An introduction to Terraform for using with AWS

Abstract

Engineers around the world today who are in the Devops are looking for services and products that can integrate with multiple cloud service providers. In these aspects, Terraform which is a Infrastructure as a Code Service is of huge significance as it is not limited to be used with a single cloud service but can integrate multiple like AWS, Azure, GCP etc.

Introduction

Terraform Cloud enables infrastructure automation for provisioning, compliance, and management of any cloud, data center, and service. It is managed by HashiCorp.  Using it, there is no need for unnecessary tooling and no need for console interface when interacting with AWS. Every terraform file must be saved in .tf extension.

Options used

Provider

Providers’ role is to be responsible for understanding API interactions and exposing resources, to the cloud service anyone uses. A general syntax of how the provider is used is :

provider "aws" {
  access_key= "your access key"
  secret_key= "your secret access key"
  region= "the region you are deploying the services to"
}

access_key and secret_key are those credentials provided when an IAM user is created in an AWS account. It is not a best practice to mention credentials in the text file, so a better way is to use environment variables, to store secret keys., here's how:,

create a variables.tf file and save the following

#define variables
variable "aws_access_key" {}
variable "aws_secret_key" {}
variable "region" {
        default = "(your default region)"
}

then create a terraform.tfvars file and sve the credentials in them

aws_access_key = "ENTER-YOUR-ACCESS-KEY-HERE"
aws_secret_key = "ENTER-YOUR-SECRET-KEY-HERE"

now the provider would be defined like this:

provider "aws" {
access_key = "${var.aws_access_key}"
secret_key = "${var.aws_secret_key}"
region     = "${var.region}"
}
Resource

The resource is used to define any AWS service in the terraform, for eg – Route 53, EC2 etc. Following is a general syntax which defines a subnet in a specific availability zone. (I have taken ap-southeast-1 as an example for a region)

resource "aws_subnet" "tf_private_subnet1" {

vpc_id= aws_vpc.vpcmain_demo.id

cidr_block= "10.1.0.0/24"

map_public_ip_on_launch = false

availability_zone= "ap-southeast-1a" 
tags = {

Name = "private_subnet_1"

}

}

Defining some basic AWS services via terraform

Defining VPC

You can use resources section in AWS to define a VPC. Following is a syntax. DNS hostnames means enabling DNS service for Route 53 to be used.

resource "aws_vpc" "vpcmain_demo" {
  cidr_block           = "10.1.0.0/16"
  enable_dns_hostnames = true
  enable_dns_support   = true
  tags = {
    Name = "vpcA_aws"
  }
}
Defining a route table

Route tables are defined in AWS to give a routing path to the traffic coming in/going out. For this a CIDR block is needed. Here is the route table defined (gateway_id is the id of the internet gateway resource defined). CIDR block includes a range of IP addresses, where

resource "aws_route_table" "public_rt" {
vpc_id = aws_vpc.vpcmain_demo.id
route {
cidr_block = "0.0.0.0/0"
gateway_id = aws_internet_gateway.igw_aws.id
}
tags = {
Name = "public_RT"
}
}
Defining security group

Security groups are used to define the traffic coming in/going out of the AWS instance. It contains inbound/outbound rules defined here by ingress/egress.

resource "aws_security_group" "sg1" {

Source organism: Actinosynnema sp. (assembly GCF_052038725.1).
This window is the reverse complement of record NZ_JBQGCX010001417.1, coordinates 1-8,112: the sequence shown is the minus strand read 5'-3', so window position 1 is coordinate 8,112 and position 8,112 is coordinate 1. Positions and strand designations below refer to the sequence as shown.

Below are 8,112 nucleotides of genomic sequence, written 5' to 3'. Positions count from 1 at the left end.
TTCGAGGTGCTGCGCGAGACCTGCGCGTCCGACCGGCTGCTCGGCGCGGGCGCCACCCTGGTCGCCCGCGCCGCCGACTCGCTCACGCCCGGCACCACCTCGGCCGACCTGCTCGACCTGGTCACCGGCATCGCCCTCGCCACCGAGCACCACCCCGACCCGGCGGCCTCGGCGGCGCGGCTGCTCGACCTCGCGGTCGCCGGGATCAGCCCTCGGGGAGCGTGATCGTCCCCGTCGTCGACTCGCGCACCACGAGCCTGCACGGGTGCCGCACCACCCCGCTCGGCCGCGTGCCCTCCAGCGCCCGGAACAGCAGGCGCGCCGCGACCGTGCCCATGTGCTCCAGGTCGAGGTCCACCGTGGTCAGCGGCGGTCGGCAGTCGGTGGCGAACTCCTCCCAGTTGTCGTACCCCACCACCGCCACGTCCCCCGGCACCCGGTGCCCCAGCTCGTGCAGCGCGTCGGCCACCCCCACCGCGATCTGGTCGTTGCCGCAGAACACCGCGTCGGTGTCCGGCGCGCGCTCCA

name= "VPN_SG"

description = "Allow inbound traffic from corporate"

vpc_id= aws_vpc.vpcmain_demo.id

ingress {

description = "All access"

from_port= 0

to_port= 0

protocol= "-1"

cidr_blocks = ["10.0.0.0/16","10.1.0.0/16","10.2.0.0/16"]
}
egress {

from_port= 0

to_port= 0

protocol= "-1"

cidr_blocks = ["0.0.0.0/0"]

}
tags = {

Name = "VPN_SG"
}
}
Defining Elastic Load balancer (ELBs)

ELBs are used to distribute the incoming traffic between two or more EC2 instances to have an effective application performance. The general syntax for defining ELBs is:

resource "aws_lb" "test" {

name = "myalb"
internal = true
load_balancer_type = "application"

security_groups = [aws_security_group.sg1.id]
subnets = [aws_subnet.tf_private_subnet1.id,aws_subnet.tf_private_subnet2.id]
tags = {
Environment = "production"
}
}

Some commands for running the terraform application

Following commands need to be run in series for having terraform deploy the infrastructure in AWS.

terraform init – It is used to initialize a working directory containing Terraform configuration files. This is the first command that should be run after writing a new Terraform configuration or cloning an existing one from version control, if u do any changes in the working directory make sure to run terraform init every such time.

terraform plan - creates an execution plan, which lets you preview the changes that Terraform plans to make to your infrastructure. It shows the comparison between the current configuration to the prior state and noting any differences. This command is must before running the terraform apply command.

terraform apply - executes the actions proposed in a Terraform plan, after running this the infrastructure gets created or is updated with the required changes in the AWS.

terraform destroy - Destroy previously-created infrastructure.

terraform show - Show the current state or a saved plan

Conclusion

By using Terraform, we can deploy infrastructure easily using various configuration files, rather than doing it from a console where, it involves switching between pages in the console, which can be inefficient at times. Although the commands are a little challenging to use once, you go for an advanced level configuration, so combination of IAAC plus Console would be a solution in that case.